Butterflies of Africa
Family - PAPILIONIDAE
Tribe - PAPILIONINI
Falls, Ghana ©
are about 90 known species of Papilionidae in the continent of
Africa of which 60 are placed in Papilio
- a huge genus comprising of 210 species worldwide.
Papilio demodocus is found across most
of sub-Saharan Africa, including Madagascar, and is also found in
s.w. Arabia. The butterfly bears a remarkable resemblance to
P. demoleus, an Oriental species found
from n.e. Arabia to the Philippines, and which also occurs in
Australasia. The two species however are not as closely related as
their appearance would seem to indicate.
The Citrus Swallowtail is found in a wide variety of habitats
ranging from semi-desert and acacia scrub to secondary forest,
arboreta, parks and gardens. It can be found at altitudes between
sea level and at least 1200m.
The eggs are laid singly on the leaves of the foodplants, which
Vepris. The most frequently used plant however is cultivated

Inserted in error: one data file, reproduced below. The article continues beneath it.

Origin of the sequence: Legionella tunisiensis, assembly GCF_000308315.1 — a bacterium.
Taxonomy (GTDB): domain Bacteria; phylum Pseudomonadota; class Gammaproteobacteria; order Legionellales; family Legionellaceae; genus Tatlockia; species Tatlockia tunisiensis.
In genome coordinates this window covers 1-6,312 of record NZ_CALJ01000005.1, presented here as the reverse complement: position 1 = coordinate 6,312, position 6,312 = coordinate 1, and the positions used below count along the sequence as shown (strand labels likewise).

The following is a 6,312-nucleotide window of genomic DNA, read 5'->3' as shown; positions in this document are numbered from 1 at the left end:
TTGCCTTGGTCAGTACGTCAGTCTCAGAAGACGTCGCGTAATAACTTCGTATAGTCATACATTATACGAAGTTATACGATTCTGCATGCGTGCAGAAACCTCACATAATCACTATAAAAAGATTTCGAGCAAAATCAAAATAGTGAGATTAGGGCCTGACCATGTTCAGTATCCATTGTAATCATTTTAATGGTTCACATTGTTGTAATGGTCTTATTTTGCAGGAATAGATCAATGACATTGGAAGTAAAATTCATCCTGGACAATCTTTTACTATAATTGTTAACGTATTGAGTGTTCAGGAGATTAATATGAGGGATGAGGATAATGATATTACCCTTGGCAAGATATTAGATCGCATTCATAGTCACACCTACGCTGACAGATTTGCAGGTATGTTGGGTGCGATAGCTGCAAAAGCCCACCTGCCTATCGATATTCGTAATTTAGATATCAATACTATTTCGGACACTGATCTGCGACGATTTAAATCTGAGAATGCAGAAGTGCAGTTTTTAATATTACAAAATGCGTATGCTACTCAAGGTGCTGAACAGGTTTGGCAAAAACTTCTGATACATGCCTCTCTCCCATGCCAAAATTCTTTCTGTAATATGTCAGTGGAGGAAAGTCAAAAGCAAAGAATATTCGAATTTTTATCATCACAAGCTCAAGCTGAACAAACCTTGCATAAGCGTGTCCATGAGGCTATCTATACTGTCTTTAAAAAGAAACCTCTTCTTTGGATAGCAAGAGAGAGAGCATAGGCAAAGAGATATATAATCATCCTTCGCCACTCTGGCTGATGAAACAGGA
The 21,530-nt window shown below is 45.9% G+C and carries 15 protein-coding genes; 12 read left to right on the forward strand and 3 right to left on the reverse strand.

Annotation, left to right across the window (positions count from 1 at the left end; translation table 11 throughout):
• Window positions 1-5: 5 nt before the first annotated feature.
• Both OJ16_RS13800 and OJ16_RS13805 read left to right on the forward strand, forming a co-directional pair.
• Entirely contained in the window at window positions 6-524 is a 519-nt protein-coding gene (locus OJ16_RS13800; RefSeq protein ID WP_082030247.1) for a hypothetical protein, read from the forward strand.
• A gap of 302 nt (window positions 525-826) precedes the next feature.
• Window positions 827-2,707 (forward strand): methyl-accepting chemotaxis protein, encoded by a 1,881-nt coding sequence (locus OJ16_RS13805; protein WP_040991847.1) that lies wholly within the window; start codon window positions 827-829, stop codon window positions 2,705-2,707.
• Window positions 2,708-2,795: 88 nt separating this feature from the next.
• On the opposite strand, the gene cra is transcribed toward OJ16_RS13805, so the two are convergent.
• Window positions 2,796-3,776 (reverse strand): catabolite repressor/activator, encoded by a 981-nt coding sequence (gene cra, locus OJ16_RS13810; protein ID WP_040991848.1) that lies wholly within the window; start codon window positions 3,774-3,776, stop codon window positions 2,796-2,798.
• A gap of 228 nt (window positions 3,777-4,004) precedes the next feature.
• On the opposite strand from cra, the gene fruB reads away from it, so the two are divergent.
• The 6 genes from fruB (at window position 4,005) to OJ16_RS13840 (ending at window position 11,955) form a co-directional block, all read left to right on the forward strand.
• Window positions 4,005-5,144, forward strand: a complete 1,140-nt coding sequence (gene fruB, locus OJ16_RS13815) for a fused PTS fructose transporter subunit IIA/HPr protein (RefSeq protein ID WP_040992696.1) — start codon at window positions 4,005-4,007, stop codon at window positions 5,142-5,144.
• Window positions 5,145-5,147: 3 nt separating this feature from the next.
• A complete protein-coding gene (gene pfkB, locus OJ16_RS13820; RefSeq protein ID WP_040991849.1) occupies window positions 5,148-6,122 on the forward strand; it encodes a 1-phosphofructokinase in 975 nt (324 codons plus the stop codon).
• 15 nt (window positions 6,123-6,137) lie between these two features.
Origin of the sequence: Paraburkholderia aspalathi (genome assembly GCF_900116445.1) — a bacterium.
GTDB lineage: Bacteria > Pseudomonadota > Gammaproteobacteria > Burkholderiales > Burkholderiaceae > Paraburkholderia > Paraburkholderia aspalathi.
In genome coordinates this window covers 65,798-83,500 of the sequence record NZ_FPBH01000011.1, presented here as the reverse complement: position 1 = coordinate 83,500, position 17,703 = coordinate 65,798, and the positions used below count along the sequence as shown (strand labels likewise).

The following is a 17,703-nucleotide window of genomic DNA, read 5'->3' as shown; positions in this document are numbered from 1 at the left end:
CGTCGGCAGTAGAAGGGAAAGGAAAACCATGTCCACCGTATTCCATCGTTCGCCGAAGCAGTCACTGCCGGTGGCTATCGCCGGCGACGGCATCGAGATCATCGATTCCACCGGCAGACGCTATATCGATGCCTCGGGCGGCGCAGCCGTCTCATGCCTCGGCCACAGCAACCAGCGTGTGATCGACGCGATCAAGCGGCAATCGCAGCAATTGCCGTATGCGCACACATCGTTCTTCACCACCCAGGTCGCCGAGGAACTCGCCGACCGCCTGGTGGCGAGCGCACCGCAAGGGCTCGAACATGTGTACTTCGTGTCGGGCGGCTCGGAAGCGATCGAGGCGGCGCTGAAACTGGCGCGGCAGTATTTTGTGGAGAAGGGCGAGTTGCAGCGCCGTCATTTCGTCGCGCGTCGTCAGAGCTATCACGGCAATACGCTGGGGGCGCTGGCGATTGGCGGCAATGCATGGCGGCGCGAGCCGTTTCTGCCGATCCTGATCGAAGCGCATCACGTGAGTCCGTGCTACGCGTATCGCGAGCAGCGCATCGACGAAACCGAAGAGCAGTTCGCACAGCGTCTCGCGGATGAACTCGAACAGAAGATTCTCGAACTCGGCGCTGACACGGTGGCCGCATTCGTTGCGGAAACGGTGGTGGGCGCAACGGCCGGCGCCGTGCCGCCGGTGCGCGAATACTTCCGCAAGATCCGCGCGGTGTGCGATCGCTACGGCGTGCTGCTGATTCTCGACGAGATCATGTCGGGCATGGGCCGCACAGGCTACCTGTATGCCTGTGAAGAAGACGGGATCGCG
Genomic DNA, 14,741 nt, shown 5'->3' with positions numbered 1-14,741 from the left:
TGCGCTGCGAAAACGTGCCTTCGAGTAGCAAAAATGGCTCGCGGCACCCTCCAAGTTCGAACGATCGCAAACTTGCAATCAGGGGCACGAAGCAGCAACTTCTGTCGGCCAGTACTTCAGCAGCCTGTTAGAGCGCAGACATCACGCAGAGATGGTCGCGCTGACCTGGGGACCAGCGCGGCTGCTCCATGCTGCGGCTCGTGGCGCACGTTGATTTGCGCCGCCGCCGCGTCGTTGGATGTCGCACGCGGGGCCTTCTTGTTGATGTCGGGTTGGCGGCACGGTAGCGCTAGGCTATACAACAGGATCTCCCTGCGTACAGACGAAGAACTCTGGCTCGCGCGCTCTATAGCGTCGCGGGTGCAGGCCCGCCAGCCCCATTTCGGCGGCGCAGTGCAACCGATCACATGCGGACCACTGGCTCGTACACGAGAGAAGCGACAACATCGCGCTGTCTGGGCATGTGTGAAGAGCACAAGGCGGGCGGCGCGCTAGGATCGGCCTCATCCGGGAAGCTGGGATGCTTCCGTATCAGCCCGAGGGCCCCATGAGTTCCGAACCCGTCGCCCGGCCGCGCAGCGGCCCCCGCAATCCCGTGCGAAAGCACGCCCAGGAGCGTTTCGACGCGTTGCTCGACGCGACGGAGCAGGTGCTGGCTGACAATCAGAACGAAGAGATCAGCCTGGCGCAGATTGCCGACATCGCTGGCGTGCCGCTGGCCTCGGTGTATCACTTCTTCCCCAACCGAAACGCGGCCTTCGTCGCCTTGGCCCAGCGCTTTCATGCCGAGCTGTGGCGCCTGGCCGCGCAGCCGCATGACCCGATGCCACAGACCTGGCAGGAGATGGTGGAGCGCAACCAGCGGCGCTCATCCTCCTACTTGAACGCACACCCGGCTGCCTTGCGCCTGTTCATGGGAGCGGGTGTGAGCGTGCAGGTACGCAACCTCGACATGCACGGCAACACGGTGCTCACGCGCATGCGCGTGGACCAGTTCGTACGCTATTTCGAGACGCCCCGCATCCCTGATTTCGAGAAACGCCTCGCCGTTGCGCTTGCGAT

Citrus. In dry regions the eggs are
laid on Ruta and
Haplophyllum. All of the aforementioned plants are members of
the Rutaceae. In dry areas Pituranthos
and Foeniculum ( Apiaceae ) are used
Males often settle on damp ground to
imbibe mineralised moisture, especially in the dry season,
but both sexes are more commonly seen when visiting flowers.
In hilly areas the butterflies
migrate to the peaks, where courtship and copulation take place. Males
sit and bask on bushes, or among tall grasses, often for half an hour
or longer. Periodically they take to the wing and then spend several
minutes at a time circling around the hilltops, gliding on thermals,
but they usually return to the same perching place afterwards.